There's a new space race among billionaires that are eyeing the stars, from Elon Musk's SpaceX to Jeff Bezos' Blue Origin, among others. One common theme that the business magnates have expressed is concern about climate change and long-term sustainability of human life on Earth. For example, Musk has long argued that humans must become multiplanetary to survive as a species. Bezos echoed that sentiment this week in an interview with CBS Evening News.
CBS NEWS EXCLUSIVE: @JeffBezos wants his space tourism company Blue Origin to be "an instrumental part" of an American return to the Moon; alongside Amb. Caroline Kennedy, he tells @NorahODonnell that space exploration is critical to our survival. https://t.co/XMXbEkrN86 pic.twitter.com/hNfBVIlF6i— CBS Evening News (@CBSEveningNews) July 16, 2019
We humans have to go to space if we are going to continue to have a thriving civilization. We have become big as a population, as a species, and this planet is relatively small. We see it in things like climate change and pollution and heavy industry. We are in the process of destroying this planet.
If Bezos is truly concerned, why has Amazon (NASDAQ: AMZN) been so slow in going green?
Amazon is making progress in going green, but could still be doing more. Image source: Amazon.
Lagging its peers in sustainability
Compared to other major tech giants, Amazon has dragged its feet when it comes to sustainable energy. It wasn't until 2014 that Amazon finally committed to a goal of using 100% renewable energy in its global infrastructure, following mounting pressure from environmental groups like Greenpeace. To be clear, green energy initiatives are expensive and take many years to implement, which is why it's important to start sooner rather than later.
In contrast, Apple (NASDAQ: AAPL) achieved 100% renewable energy across all of its data centers in 2013, before Amazon even started trying to go green. The Mac maker proceeded to hit 100% renewable energy across all of its operations -- including retail stores, data centers, and all corporate facilities -- in early 2018 and is now turning toward getting its suppliers on the sustainable energy train.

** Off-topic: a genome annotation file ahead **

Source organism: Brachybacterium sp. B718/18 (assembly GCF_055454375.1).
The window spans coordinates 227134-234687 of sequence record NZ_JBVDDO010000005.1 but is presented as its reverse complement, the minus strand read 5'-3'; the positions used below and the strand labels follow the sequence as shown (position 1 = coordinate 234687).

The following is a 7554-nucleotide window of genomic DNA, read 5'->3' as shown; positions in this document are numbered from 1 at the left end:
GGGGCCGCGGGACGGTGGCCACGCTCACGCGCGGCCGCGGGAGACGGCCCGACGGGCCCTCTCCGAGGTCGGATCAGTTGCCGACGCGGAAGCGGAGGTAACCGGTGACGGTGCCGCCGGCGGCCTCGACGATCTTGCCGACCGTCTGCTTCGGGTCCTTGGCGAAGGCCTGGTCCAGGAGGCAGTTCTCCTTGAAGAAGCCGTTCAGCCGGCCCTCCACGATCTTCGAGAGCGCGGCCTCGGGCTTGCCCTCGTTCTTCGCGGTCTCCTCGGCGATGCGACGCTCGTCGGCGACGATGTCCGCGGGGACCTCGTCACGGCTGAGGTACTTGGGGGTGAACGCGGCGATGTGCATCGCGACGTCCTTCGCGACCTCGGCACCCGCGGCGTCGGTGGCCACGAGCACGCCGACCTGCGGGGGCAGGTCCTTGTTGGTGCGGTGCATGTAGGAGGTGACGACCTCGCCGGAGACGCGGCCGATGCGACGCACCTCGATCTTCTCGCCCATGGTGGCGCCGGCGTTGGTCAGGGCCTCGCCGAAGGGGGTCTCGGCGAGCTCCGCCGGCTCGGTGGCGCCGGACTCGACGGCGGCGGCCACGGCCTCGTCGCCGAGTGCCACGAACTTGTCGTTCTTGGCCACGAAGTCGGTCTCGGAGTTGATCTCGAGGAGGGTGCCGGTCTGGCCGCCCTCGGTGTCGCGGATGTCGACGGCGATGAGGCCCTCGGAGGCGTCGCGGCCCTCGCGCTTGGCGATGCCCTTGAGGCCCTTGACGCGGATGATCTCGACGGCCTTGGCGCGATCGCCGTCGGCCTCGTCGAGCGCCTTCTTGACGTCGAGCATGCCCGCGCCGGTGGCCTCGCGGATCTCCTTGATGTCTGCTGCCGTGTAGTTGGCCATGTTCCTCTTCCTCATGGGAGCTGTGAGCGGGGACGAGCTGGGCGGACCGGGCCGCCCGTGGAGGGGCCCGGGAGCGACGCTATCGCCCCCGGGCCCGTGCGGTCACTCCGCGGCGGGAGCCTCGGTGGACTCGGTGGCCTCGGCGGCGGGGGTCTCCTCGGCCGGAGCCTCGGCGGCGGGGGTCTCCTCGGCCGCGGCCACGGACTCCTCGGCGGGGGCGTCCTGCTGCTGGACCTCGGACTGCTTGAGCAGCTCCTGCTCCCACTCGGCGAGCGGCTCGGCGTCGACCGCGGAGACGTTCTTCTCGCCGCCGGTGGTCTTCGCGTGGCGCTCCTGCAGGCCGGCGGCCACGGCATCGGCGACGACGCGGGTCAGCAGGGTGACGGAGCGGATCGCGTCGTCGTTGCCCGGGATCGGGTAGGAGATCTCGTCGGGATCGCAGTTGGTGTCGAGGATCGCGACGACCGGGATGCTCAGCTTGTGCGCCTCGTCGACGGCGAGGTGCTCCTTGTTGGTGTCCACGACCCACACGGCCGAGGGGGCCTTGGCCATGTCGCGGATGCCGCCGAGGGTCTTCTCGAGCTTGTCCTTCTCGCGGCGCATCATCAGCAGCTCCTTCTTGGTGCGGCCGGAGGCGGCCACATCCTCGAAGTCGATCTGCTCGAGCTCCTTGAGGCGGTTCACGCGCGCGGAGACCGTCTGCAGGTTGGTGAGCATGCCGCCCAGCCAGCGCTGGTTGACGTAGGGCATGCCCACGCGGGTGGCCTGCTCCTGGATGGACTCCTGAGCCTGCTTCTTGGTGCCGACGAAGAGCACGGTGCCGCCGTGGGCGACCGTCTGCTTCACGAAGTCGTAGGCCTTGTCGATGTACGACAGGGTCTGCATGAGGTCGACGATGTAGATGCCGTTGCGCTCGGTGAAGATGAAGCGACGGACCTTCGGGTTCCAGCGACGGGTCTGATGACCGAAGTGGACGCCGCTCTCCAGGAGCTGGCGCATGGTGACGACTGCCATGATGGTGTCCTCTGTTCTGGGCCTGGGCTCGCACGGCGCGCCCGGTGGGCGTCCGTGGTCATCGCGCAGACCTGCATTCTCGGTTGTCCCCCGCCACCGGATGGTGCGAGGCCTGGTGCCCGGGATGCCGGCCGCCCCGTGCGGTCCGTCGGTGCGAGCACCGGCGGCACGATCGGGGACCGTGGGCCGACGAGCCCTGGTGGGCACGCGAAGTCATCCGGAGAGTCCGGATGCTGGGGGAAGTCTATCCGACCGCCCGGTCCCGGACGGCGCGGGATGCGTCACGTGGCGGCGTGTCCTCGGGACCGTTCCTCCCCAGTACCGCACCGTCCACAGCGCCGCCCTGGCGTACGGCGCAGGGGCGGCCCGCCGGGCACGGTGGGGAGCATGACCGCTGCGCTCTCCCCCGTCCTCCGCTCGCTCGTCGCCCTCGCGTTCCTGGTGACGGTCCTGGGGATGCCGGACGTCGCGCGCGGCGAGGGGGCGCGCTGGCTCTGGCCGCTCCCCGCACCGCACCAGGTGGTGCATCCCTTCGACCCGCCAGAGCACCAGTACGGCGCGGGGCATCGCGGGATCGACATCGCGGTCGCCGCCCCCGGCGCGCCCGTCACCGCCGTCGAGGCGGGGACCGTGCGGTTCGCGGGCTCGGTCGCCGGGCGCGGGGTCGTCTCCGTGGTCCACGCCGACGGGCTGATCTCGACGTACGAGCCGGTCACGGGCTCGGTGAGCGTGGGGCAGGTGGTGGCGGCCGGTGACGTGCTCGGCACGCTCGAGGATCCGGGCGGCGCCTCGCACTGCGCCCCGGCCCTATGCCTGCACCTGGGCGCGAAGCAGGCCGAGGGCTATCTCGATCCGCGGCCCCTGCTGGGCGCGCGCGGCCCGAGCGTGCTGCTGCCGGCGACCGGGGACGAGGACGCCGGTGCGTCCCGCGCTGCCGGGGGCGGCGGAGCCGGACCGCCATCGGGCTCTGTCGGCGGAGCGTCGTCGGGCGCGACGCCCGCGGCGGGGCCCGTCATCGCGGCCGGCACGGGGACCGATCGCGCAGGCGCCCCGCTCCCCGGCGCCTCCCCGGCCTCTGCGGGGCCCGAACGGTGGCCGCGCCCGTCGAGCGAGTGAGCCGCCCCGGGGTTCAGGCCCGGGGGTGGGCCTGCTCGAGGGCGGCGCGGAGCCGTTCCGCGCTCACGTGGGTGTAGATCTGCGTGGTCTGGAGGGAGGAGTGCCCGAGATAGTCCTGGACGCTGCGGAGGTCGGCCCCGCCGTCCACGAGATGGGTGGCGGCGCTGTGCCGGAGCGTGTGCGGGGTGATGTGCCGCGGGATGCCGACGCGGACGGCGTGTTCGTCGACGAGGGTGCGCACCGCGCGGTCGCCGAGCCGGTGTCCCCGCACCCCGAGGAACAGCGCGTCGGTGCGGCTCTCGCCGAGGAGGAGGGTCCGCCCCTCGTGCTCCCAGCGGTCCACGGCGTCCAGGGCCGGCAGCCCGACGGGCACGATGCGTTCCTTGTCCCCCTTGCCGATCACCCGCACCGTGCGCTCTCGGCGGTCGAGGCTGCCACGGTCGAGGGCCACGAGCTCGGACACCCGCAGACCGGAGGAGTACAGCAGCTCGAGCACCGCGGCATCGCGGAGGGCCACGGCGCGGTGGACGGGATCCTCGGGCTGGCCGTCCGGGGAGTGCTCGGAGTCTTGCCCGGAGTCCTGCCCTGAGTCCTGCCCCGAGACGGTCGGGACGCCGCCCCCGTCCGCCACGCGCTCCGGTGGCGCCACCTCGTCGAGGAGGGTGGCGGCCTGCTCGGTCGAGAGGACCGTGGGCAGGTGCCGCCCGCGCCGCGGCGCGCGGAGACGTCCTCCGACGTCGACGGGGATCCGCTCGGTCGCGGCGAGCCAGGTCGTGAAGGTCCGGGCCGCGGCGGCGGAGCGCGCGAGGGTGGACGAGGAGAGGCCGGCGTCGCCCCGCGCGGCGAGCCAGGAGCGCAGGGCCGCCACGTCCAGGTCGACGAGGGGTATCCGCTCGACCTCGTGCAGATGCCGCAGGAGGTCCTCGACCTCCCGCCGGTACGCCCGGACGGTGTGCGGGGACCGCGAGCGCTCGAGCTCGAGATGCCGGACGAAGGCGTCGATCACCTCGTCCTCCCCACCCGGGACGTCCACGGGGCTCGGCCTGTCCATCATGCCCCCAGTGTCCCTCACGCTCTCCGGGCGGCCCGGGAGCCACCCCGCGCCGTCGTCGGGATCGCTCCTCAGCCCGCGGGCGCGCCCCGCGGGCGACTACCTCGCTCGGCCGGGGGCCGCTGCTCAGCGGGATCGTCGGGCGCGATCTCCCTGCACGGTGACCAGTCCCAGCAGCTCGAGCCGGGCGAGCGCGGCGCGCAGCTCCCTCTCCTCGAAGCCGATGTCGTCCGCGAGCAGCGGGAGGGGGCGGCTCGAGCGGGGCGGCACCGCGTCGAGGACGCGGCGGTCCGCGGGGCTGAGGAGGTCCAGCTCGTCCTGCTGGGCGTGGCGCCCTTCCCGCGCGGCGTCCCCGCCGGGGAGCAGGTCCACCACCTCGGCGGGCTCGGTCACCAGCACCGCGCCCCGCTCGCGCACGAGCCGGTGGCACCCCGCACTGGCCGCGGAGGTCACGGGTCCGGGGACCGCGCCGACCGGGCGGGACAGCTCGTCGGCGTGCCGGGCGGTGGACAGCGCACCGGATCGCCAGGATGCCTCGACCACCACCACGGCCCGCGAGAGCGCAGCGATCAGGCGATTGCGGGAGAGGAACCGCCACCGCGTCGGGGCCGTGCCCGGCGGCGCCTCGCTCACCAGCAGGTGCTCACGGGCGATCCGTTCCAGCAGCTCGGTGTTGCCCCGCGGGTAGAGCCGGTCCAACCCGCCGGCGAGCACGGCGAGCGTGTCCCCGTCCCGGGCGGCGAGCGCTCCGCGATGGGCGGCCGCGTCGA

Alphabet subsidiary Google reached 100% renewable energy in 2017. Microsoft is trying to catch up, currently expecting that its data centers will use 60% renewable energy by year's end. Facebook is targeting 2020 to achieve 100% renewable energy for all global operations, after reaching 75% in 2018.
Amazon says Amazon Web Services used roughly 50% renewable energy in 2018, but Greenpeace released a report earlier this year accusing Amazon of wavering on its commitment. Gizmodo noted in April that AWS has been actively wooing the fossil fuel industry, which may complicate its motivations.
Amazon's unique challenge
Beyond data centers and corporate facilities, Amazon faces a challenge with renewable energy that its peers don't. Transportation generates copious amounts of greenhouse gas emissions -- nearly 30% of all emissions in the U.S.,according to the EPA -- and as Amazon continues to expand its in-house delivery and logistics operations, those operations are unable to rely on renewable energy. Electric cargo planes don't exist yet.
Still, Amazon could be more aggressive in transitioning data centers and corporate offices to renewable energy, particularly if the richest man on the planet wants to put his money where his mouth is.
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John Mackey, CEO of Whole Foods Market, an Amazon subsidiary, is a member of The Motley Fool's board of directors. Suzanne Frey, an executive at Alphabet, is a member of The Motley Fool's board of directors. Teresa Kersten, an employee of LinkedIn, a Microsoft subsidiary, is a member of The Motley Fool's board of directors. Randi Zuckerberg, a former director of market development and spokeswoman for Facebook and sister to its CEO, Mark Zuckerberg, is a member of The Motley Fool's board of directors. Evan Niu, CFA owns shares of Amazon, Apple, and FB. The Motley Fool owns shares of and recommends GOOGL, GOOG, Amazon, Apple, FB, and MSFT. The Motley Fool is short shares of CBS and has the following options: long January 2021 $85 calls on Microsoft, short January 2020 $155 calls on Apple, and long January 2020 $150 calls on Apple. The Motley Fool has a disclosure policy.